In addition to the Throwback related extras there is the inclusion of three earlier short films made by Travis Bain. Each of the shorts; Daniel's Jack, Full Moon, Dirty Laundry and Parrot Ice Tours provide a nice snapshot of Travis's maturing directional style.

If that wasn't enough there is still awaiting a veritable plethora of tasty Throwback extra morsels to experience such as Famous Monsters Film Festival Q&A and video blogs , Radio interviews, Deleted scenes , Throwback Trailers and the redoubtable Vernon Wells reading as except from Henry Lawson’s The Hairy Man  - All excellent stuff.

Throwback is currently available now in the UK.

The Facebook page for Throwback can be found at

The official website for Throwback can be checked out RIGHT HERE

This article can also be found via the 5D website There you can find a veritable feast of blog articles, news items, pictures and and other mouth-watering salutations to the gods of the geeks and the nerds. We have now inherited the earth, you know.

There is also a newly launched forum on the website designed for ANYONE involved or interested in the Independent film industry related to genres of Sci-Fi, fantasy and horror. Feel free to register and contribute - Everyone is welcome!

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If all that was enough to entice to 5D land, should any of you fine people out there wish to advertise on the 5D website then have a look at the offer below.

Saturday, 21 February 2015

PURGE (2010)

Every now and again a film comes to my attention which serves to remind me that there are filmmakers who are still willing push the boundaries of filming and storytelling. These efforts may not always work, indeed the contemporary Indie movie scene is frankly awash with examples of work that fail to come even close to achieving much in the sense of quality or enjoyment. But you know what, at least they are having a go - and sometimes they succeed.

Earlier this week I was contacted via my website at (brought to your attention by Stuey's Shameless promotion Inc.). -  Please note: there are other Sci-fi, horror & fantasy websites & blogs available.......however they are no where near as good as mine (well somebody has to say it & it may as well be me). The contact came all the way from down-under (now please, clean your mind out), to be precise from an Australian author and filmmaker, David King.

I'll be honest with you straight away, two things leaped out and grabbed my interest from David's request. In fact, if this new fangled truth talking habit of mine is to be fully explored, they did more than grab my interest, they well and truly slapped me around the face with a wet Haddock sort of way. Let me further explain.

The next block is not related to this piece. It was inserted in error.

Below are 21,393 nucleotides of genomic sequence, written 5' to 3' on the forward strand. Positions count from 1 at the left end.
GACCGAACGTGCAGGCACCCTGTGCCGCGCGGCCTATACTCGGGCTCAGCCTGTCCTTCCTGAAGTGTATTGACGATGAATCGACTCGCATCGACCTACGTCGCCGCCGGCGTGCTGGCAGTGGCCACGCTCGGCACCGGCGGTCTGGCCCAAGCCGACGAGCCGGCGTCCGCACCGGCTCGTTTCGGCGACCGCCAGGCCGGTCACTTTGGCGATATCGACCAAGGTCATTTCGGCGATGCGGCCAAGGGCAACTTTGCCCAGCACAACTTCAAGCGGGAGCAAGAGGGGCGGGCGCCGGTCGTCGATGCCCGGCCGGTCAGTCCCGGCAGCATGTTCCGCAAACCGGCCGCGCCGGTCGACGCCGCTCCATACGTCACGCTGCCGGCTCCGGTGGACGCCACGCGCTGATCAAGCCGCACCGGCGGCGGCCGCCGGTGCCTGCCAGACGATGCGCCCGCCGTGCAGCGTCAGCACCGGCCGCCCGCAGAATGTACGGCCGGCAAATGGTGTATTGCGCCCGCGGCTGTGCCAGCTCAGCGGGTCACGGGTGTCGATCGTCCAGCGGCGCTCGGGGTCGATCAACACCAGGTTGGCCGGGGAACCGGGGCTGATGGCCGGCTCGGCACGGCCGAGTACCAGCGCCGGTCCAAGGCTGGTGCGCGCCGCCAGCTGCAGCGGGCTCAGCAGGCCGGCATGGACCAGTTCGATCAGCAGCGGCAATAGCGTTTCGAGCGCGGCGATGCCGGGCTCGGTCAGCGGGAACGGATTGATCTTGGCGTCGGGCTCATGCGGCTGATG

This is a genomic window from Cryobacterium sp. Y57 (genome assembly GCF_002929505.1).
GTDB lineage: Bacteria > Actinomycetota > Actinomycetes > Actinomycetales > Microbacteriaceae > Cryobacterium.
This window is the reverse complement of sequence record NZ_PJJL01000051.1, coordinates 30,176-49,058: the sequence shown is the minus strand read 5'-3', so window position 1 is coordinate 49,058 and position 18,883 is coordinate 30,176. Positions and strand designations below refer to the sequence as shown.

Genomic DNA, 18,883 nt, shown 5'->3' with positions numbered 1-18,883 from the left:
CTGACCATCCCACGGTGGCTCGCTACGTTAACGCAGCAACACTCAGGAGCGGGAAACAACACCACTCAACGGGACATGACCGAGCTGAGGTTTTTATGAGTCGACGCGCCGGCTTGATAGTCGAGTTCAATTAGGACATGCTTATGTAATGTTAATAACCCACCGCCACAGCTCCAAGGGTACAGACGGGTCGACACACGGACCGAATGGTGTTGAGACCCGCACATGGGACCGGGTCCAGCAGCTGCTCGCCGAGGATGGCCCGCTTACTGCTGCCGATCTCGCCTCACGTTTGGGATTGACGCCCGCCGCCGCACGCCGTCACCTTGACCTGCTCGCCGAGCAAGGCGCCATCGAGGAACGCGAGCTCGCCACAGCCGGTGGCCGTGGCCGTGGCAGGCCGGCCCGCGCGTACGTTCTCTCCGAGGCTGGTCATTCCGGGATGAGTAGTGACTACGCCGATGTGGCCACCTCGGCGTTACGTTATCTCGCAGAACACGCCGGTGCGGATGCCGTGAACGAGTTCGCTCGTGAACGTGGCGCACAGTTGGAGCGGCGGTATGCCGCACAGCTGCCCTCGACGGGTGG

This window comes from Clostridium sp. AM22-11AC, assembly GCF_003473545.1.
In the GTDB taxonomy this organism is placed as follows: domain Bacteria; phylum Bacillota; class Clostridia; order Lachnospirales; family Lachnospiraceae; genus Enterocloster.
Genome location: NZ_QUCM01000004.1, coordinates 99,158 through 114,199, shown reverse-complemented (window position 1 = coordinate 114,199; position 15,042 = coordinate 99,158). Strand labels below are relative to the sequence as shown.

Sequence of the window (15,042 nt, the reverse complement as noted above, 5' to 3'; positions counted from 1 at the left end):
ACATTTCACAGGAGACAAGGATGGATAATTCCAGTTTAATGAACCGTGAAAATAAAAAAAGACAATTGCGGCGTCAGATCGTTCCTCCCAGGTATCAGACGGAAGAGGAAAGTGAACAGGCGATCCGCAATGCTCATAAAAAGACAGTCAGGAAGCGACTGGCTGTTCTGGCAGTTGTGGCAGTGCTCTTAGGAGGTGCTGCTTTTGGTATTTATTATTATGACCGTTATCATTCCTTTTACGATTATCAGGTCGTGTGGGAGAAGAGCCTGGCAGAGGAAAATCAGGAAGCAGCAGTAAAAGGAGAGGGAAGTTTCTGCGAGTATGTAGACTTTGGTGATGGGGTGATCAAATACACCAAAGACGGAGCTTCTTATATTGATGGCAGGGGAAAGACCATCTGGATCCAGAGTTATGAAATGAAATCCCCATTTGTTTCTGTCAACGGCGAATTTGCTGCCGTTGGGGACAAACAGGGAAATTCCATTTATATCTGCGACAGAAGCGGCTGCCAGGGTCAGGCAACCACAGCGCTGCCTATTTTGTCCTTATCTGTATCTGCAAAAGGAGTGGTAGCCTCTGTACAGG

David informed me that he was in the process of trying to make more readers and viewers aware of a recently-published sci fi novella Outcast which is in turn based on his own ultra-low budget sci-fi feature film PURGE. He explained that both stories take place in a parallel universe where people are created by genetic engineering companies and programmed for roles in life. Now, I will mention details about the novella later in this piece, because it was the feature film that particularly caught my attention - which it did in the two aforementioned 'haddock slapped in my face sort of way'. 

Firstly there is the story's theme. It was Aldous Huxley's tale of dystopian social control 'Brave New World'  and Ray Bradbury's Fahrenheit 451 that were the two significant literary obsessions for the then young sci-fi fanboy that I was. Add to that cinematic classics that dealt with the loss of individual freedom of though such as Metropolis, THX 1138 and Logan's Run and you have with each of those gems one of my favourite genre collections. So as you can imagine I was intrigued from the very start.

However, the thing that well and truly sealed the deal of my interest was being informed that the legend of film production Troma, had not only picked up the film for distribution, but that Lloyd Kaufman himself after watching the film said that he loved it and wanted to distribute it. That's only Lloyd blooming Kaufman! And if it's good enough for Mr Toxic Avenger himself, (and with it, a large number of critics and reviewers alike) then it may well be good enough for me.

However, before I bestow upon you my usual words of (ahem) wit and humour about a film that I quite simply loved, let me pass your way a little more of a synopsis type of thing.

"In the 275th Parallel Universe, a genetic engineering revolution has swept the developed world. All members of Western society are artificially created by genetic engineering companies and programmed for their roles in life.